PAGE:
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RISKING EXPOSURE : More Than 11,000 College Women Have Applied to Appear in Playboy's Annual Campus Pictorials; This Week Students From Local Schools Got Their Chance


Walking down the third-floor hallway of the high-rise Newport Beach hotel Monday afternoon, Elsa Ramon was so nervous she began to sweat.

"Why am I doing this?" she wondered as she scanned the doors, looking for Room 309.

The 18-year-old UC Irvine drama major said she had spent a month debating what to do. In fact, she said that at the last minute she had all but decided to back out, until some guys in her campus dorm encouraged her to go ahead.

As the former high school cheerleader faced the door to Room 309, she mustered all of her courage, thinking, "I'm here. I came this far. I might as well do it."

She knocked softly on the door and went in.

For Ramon and other young UCI and Cal State Fullerton women who made the walk down the Marriott Suites hallway this week, entering Room 309 represented the opportunity of a lifetime--even if most of them cringed at the thought of telling their parents what they had done: They were interviewed for a chance to represent their campuses in Playboy magazine's annual fall college football conference pictorial.

The young women may have been nervous, but inside Room 309 it was business as usual for veteran Playboy photographer David Chan.

"Hi, I'm David," the soft-spoken, slightly built photographer said to his latest arrival.

"My name's Elsa," Ramon said shyly, sitting down on the sofa in the suite's small living room.

As Chan prepared to shoot Polaroid pictures of Cal State Fullerton criminal justice major Joanne Joye on the balcony, Ramon picked up a Playboy application from the stack on the coffee table.

The form requests the kind of vital statistics that make Playboy one of the nation's most popular men's magazines--and one scorned by feminists: Applicants must fill in everything from their height, weight and hair color to bust, cup, waist and hip measurements.

Then there's the last--and most critical--item on the list: "I would like to pose: nude, semi-nude, clothed." (Ramon chose clothed and semi-nude.)

While waiting her turn to be photographed, she explained why she was there:

"Well, I'm usually a study bookworm and I thought I'm just going to do something that's not me at all. I think it would be neat to be a part of the so-called American pastime."

Which, she added with a photogenic smile, "is Playboy magazine."

Ramon is not alone in wanting to be a part of what long ago became an American institution.

She was one of about 60 UCI and Cal State Fullerton women students interviewed this week as part of Playboy's search for "the beautiful co-eds of Big West Conference colleges."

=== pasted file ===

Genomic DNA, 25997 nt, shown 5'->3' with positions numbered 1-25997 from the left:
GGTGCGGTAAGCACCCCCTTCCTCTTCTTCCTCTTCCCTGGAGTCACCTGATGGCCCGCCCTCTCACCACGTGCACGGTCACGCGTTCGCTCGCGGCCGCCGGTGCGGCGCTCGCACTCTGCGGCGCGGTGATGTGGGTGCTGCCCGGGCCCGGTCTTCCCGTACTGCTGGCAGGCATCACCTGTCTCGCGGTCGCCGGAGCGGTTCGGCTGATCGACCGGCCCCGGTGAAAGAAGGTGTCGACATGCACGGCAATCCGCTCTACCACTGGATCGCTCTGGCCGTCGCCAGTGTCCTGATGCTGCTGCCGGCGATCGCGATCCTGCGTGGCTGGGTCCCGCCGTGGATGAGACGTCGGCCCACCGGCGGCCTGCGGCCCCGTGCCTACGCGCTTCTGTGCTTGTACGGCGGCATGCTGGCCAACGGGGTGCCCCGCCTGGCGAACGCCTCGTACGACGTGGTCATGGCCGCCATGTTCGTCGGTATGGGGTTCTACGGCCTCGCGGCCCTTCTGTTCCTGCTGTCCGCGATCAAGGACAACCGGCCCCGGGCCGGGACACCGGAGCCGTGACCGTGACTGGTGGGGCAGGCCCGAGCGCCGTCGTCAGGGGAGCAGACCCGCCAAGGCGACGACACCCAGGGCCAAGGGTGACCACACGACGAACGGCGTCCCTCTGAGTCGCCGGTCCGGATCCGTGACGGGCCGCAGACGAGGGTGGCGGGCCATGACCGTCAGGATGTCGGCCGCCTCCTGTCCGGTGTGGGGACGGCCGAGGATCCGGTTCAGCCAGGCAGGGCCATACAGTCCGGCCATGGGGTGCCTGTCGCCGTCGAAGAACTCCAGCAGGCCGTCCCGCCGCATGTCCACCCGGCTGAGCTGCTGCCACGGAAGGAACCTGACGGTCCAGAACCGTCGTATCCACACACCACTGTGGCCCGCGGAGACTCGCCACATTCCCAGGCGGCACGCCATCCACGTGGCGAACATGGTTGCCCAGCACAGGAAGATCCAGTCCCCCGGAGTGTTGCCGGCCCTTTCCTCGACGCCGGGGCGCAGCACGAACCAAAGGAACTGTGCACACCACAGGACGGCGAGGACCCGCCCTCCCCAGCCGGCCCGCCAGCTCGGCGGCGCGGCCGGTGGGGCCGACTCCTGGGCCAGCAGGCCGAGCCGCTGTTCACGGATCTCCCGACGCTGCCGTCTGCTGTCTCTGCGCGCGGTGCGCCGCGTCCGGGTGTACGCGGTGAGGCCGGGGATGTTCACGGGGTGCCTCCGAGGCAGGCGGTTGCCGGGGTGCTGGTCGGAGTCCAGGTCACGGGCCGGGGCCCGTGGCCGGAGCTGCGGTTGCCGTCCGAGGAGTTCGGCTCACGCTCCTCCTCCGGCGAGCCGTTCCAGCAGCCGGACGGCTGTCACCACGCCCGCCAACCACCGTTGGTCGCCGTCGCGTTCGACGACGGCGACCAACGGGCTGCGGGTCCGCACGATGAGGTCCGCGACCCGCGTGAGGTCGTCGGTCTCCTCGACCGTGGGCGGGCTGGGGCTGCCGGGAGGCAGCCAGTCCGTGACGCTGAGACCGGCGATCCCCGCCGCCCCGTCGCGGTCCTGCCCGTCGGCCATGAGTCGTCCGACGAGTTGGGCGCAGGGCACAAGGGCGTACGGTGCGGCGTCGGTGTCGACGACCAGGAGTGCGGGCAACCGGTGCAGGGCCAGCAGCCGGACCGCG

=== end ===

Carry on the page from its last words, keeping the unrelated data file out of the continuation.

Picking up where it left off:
The pictorial, featuring several clad and unclad students from each of the 10 schools in the conference, will run in the magazine's October issue.

It seems there's never a scarcity of applicants when Chan hits town.

Indeed, since Playboy began doing college conference pictorials in 1977, more than 11,000 college women from schools coast-to-coast have applied for a chance to appear in the annual pictorial.

Over the past 13 years, Chan has conducted searches at 82 different colleges and universities.

In the process, he has logged nearly a quarter of a million miles, traveled to 42 states, shot more than 12,500 rolls of 35-mm film, stayed in more than 200 different hotels and motels, banged up 16 rental cars and lost 12 pieces of luggage.

He has also attended 14 toga parties and judged 27 wet T-shirt contests.

And, along the way, he has discovered nine future Playmates, including the current Miss May, whom he found at the University of Texas in Austin two years ago.

The current search began in February. Chan and two assistants have already been to the University of Nevada at Las Vegas, New Mexico State, Utah State, San Jose State, Cal State Fresno, the University of the Pacific and UC Santa Barbara.

They'll move on to the Marriott near Cal State Fullerton on Monday and a week later they'll complete their search by interviewing Cal State Long Beach women.

Most applicants don't know what to expect when they walk in the Playboy hotel suite.

But if they're expecting a Playboy photographer rakishly dressed in Hefneresque red silk pajamas, they're in for a letdown.

On this day, Chan was wearing a gray Fresno State sweat shirt, jeans and black cowboy boots--with a hip complement of dark wire-rim glasses and several thin silver bracelets.

Playboy's man on campus is friendly and low-keyed. The Canadian-born Chan grew up in Victoria, British Columbia, but spoke Chinese at home. Now based in Chicago and in his 50s, he avoids revealing his age by good-naturedly saying, "I stopped counting at 39."

Chan studied at Brooks Institute of Photography in Santa Barbara and worked as a free-lance photographer in Los Angeles before joining Playboy in 1966. He has since photographed numerous Playmates and such pictorials as "The Girls of Spring Break" and the upcoming "The Girls of Canada."

But Chan is best known for the college conference issues.

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